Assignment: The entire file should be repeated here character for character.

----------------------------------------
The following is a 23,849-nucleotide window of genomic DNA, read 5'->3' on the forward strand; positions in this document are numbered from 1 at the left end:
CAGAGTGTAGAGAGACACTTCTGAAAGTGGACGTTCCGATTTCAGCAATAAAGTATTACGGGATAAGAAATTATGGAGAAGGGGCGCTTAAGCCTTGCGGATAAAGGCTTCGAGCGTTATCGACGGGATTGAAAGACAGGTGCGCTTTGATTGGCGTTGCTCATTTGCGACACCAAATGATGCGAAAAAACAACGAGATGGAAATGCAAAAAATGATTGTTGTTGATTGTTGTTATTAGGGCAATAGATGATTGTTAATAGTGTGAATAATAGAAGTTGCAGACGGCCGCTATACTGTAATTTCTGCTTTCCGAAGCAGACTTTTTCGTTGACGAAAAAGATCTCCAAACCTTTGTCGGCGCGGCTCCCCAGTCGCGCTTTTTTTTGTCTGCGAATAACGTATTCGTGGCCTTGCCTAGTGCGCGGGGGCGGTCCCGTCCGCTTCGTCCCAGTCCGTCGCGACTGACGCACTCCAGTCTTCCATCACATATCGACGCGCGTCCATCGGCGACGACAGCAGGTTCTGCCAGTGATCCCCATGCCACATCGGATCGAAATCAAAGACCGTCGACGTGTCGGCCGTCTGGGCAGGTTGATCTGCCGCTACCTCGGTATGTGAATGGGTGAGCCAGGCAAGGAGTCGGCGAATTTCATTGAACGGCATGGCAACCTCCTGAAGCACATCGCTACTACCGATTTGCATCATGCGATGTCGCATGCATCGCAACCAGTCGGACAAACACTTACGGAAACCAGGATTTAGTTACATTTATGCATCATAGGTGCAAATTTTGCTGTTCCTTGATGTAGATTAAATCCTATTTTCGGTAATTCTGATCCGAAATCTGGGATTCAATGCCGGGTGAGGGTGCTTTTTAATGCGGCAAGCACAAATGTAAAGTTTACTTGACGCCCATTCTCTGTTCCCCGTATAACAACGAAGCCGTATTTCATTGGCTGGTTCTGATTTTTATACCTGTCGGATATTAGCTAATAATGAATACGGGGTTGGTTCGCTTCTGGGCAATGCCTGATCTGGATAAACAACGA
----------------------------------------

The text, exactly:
The following is a 23,849-nucleotide window of genomic DNA, read 5'->3' on the forward strand; positions in this document are numbered from 1 at the left end:
CAGAGTGTAGAGAGACACTTCTGAAAGTGGACGTTCCGATTTCAGCAATAAAGTATTACGGGATAAGAAATTATGGAGAAGGGGCGCTTAAGCCTTGCGGATAAAGGCTTCGAGCGTTATCGACGGGATTGAAAGACAGGTGCGCTTTGATTGGCGTTGCTCATTTGCGACACCAAATGATGCGAAAAAACAACGAGATGGAAATGCAAAAAATGATTGTTGTTGATTGTTGTTATTAGGGCAATAGATGATTGTTAATAGTGTGAATAATAGAAGTTGCAGACGGCCGCTATACTGTAATTTCTGCTTTCCGAAGCAGACTTTTTCGTTGACGAAAAAGATCTCCAAACCTTTGTCGGCGCGGCTCCCCAGTCGCGCTTTTTTTTGTCTGCGAATAACGTATTCGTGGCCTTGCCTAGTGCGCGGGGGCGGTCCCGTCCGCTTCGTCCCAGTCCGTCGCGACTGACGCACTCCAGTCTTCCATCACATATCGACGCGCGTCCATCGGCGACGACAGCAGGTTCTGCCAGTGATCCCCATGCCACATCGGATCGAAATCAAAGACCGTCGACGTGTCGGCCGTCTGGGCAGGTTGATCTGCCGCTACCTCGGTATGTGAATGGGTGAGCCAGGCAAGGAGTCGGCGAATTTCATTGAACGGCATGGCAACCTCCTGAAGCACATCGCTACTACCGATTTGCATCATGCGATGTCGCATGCATCGCAACCAGTCGGACAAACACTTACGGAAACCAGGATTTAGTTACATTTATGCATCATAGGTGCAAATTTTGCTGTTCCTTGATGTAGATTAAATCCTATTTTCGGTAATTCTGATCCGAAATCTGGGATTCAATGCCGGGTGAGGGTGCTTTTTAATGCGGCAAGCACAAATGTAAAGTTTACTTGACGCCCATTCTCTGTTCCCCGTATAACAACGAAGCCGTATTTCATTGGCTGGTTCTGATTTTTATACCTGTCGGATATTAGCTAATAATGAATACGGGGTTGGTTCGCTTCTGGGCAATGCCTGATCTGGATAAACAACGA